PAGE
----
Teck seeks Community Input on Road Closures
The Elk Valley Cumulative Effects Management Framework (EV-CEMF) has initiated two road deactivations on and around Teck land near the District of Elkford.
The EV-CEMF is made up of stakeholders such as Indigenous and provincial government bodies dedicated to ecosystem management by assessing human activities and natural processes that build to impact the environment, otherwise known as cumulative effects. Road rehabilitation was selected as a priority in addressing such effects, with the study area spanning the entire Elk Valley.
Teck, a founding supporter of the Elk Valley CEMF, is seeking community input from outdoor recreationalists at a Road Deactivation and Access Management Workshop held on Oct. 28. The meeting will discuss priority areas for land access, road deactivation, and historical trail use on Teck land.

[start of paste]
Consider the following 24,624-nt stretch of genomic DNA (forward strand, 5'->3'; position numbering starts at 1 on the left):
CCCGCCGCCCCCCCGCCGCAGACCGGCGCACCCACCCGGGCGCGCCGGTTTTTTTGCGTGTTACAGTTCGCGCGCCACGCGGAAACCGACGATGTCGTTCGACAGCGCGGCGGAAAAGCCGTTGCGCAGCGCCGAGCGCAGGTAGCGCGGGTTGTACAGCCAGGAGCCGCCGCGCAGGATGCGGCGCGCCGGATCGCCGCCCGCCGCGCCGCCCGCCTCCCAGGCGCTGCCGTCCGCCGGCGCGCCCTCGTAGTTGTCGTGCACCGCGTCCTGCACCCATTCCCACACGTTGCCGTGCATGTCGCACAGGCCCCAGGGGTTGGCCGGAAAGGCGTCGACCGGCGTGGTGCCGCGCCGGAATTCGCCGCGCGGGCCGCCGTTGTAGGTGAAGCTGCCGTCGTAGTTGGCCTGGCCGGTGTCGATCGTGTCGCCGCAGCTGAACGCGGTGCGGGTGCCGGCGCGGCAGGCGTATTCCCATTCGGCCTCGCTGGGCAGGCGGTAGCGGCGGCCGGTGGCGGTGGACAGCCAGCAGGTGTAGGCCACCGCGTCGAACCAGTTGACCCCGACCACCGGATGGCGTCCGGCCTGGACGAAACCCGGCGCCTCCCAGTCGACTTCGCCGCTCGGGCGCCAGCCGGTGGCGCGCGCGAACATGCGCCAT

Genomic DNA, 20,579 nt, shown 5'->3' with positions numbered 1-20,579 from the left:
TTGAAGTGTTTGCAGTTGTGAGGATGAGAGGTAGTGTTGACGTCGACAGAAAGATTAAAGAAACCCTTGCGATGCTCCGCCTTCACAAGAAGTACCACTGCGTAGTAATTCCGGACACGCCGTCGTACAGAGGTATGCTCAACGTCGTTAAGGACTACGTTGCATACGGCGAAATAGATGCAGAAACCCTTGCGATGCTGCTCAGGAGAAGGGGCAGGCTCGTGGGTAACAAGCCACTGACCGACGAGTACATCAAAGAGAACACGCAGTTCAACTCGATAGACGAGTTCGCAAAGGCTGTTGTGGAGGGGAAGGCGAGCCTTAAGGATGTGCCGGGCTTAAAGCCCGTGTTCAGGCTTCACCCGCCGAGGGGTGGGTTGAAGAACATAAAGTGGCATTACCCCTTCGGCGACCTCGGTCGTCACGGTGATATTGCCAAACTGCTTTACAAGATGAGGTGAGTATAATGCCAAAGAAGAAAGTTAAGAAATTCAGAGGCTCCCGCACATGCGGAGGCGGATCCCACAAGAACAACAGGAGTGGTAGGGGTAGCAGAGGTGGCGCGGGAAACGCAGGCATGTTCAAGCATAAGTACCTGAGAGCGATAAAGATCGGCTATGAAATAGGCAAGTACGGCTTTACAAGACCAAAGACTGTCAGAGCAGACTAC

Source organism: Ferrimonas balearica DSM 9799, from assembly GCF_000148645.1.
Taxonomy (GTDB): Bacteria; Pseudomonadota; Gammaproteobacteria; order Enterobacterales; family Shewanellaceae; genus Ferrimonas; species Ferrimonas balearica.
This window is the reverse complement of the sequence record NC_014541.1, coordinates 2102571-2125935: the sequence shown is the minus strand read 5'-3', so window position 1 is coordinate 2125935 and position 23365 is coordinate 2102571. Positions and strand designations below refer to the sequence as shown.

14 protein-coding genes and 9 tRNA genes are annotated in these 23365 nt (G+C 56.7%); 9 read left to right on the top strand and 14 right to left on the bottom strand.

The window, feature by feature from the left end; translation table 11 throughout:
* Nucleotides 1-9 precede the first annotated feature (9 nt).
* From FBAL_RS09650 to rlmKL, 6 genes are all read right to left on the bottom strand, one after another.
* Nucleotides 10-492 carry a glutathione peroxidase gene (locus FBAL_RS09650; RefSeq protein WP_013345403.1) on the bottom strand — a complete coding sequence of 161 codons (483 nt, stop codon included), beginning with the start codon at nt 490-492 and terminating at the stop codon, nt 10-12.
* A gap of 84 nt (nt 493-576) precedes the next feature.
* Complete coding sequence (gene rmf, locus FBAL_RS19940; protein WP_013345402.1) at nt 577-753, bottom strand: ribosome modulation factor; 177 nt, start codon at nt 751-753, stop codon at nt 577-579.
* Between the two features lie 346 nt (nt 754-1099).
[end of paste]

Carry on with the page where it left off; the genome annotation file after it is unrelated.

“Road rehabilitation can improve conditions for grizzly bear, bighorn sheep, old growth and mature forests, and aquatic ecosystems,” said Norman Fraser, Lead of Indigenous Initiatives for Teck.
“It is important for us to gain feedback and input from communities prior to initiating work in the region, recognizing that outdoor recreational access is also a core value for many residents of in the Elk Valley… Capturing this knowledge will help us to identify the right opportunities and develop well-informed plans.”
The workshop will take place at the Elkford Community Conference Centre. Social distancing protocols will be in place. Those interested in attending must email firstname.lastname@example.org.
Another input opportunity will be held at Teck’s annual backcountry user and outdoor recreational meeting on Dec. 2.
For more information on the EV-CEMF, visit the Government of British Columbia’s website.